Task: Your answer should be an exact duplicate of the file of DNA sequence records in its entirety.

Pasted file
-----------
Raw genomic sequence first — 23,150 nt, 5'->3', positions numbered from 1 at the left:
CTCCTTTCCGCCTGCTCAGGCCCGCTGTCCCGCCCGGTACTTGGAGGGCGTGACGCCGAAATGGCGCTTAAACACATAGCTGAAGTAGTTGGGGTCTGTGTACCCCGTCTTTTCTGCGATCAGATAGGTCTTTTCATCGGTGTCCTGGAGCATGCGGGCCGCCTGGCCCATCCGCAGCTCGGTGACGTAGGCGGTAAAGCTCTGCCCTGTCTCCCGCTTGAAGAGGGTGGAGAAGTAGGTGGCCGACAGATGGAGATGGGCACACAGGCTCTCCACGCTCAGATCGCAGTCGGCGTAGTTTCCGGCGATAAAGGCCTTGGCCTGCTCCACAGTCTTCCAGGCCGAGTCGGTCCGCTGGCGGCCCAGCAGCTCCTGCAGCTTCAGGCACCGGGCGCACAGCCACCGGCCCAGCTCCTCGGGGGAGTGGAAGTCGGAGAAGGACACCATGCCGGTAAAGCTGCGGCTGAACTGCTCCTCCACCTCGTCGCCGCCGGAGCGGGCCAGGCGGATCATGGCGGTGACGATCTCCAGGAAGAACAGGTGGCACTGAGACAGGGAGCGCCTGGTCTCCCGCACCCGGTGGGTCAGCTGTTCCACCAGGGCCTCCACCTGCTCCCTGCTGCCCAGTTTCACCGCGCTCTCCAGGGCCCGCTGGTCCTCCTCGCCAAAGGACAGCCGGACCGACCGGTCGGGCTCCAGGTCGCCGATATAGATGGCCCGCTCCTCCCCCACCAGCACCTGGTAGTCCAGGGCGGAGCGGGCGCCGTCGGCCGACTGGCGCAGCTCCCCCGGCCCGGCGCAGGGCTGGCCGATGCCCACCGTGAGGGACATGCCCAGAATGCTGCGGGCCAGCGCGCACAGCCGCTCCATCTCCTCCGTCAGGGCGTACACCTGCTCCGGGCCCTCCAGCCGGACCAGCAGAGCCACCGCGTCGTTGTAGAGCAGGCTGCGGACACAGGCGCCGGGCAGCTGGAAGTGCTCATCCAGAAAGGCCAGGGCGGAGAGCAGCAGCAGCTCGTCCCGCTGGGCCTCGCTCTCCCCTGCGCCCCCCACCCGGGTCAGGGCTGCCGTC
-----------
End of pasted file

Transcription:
Raw genomic sequence first — 23,150 nt, 5'->3', positions numbered from 1 at the left:
CTCCTTTCCGCCTGCTCAGGCCCGCTGTCCCGCCCGGTACTTGGAGGGCGTGACGCCGAAATGGCGCTTAAACACATAGCTGAAGTAGTTGGGGTCTGTGTACCCCGTCTTTTCTGCGATCAGATAGGTCTTTTCATCGGTGTCCTGGAGCATGCGGGCCGCCTGGCCCATCCGCAGCTCGGTGACGTAGGCGGTAAAGCTCTGCCCTGTCTCCCGCTTGAAGAGGGTGGAGAAGTAGGTGGCCGACAGATGGAGATGGGCACACAGGCTCTCCACGCTCAGATCGCAGTCGGCGTAGTTTCCGGCGATAAAGGCCTTGGCCTGCTCCACAGTCTTCCAGGCCGAGTCGGTCCGCTGGCGGCCCAGCAGCTCCTGCAGCTTCAGGCACCGGGCGCACAGCCACCGGCCCAGCTCCTCGGGGGAGTGGAAGTCGGAGAAGGACACCATGCCGGTAAAGCTGCGGCTGAACTGCTCCTCCACCTCGTCGCCGCCGGAGCGGGCCAGGCGGATCATGGCGGTGACGATCTCCAGGAAGAACAGGTGGCACTGAGACAGGGAGCGCCTGGTCTCCCGCACCCGGTGGGTCAGCTGTTCCACCAGGGCCTCCACCTGCTCCCTGCTGCCCAGTTTCACCGCGCTCTCCAGGGCCCGCTGGTCCTCCTCGCCAAAGGACAGCCGGACCGACCGGTCGGGCTCCAGGTCGCCGATATAGATGGCCCGCTCCTCCCCCACCAGCACCTGGTAGTCCAGGGCGGAGCGGGCGCCGTCGGCCGACTGGCGCAGCTCCCCCGGCCCGGCGCAGGGCTGGCCGATGCCCACCGTGAGGGACATGCCCAGAATGCTGCGGGCCAGCGCGCACAGCCGCTCCATCTCCTCCGTCAGGGCGTACACCTGCTCCGGGCCCTCCAGCCGGACCAGCAGAGCCACCGCGTCGTTGTAGAGCAGGCTGCGGACACAGGCGCCGGGCAGCTGGAAGTGCTCATCCAGAAAGGCCAGGGCGGAGAGCAGCAGCAGCTCGTCCCGCTGGGCCTCGCTCTCCCCTGCGCCCCCCACCCGGGTCAGGGCTGCCGTC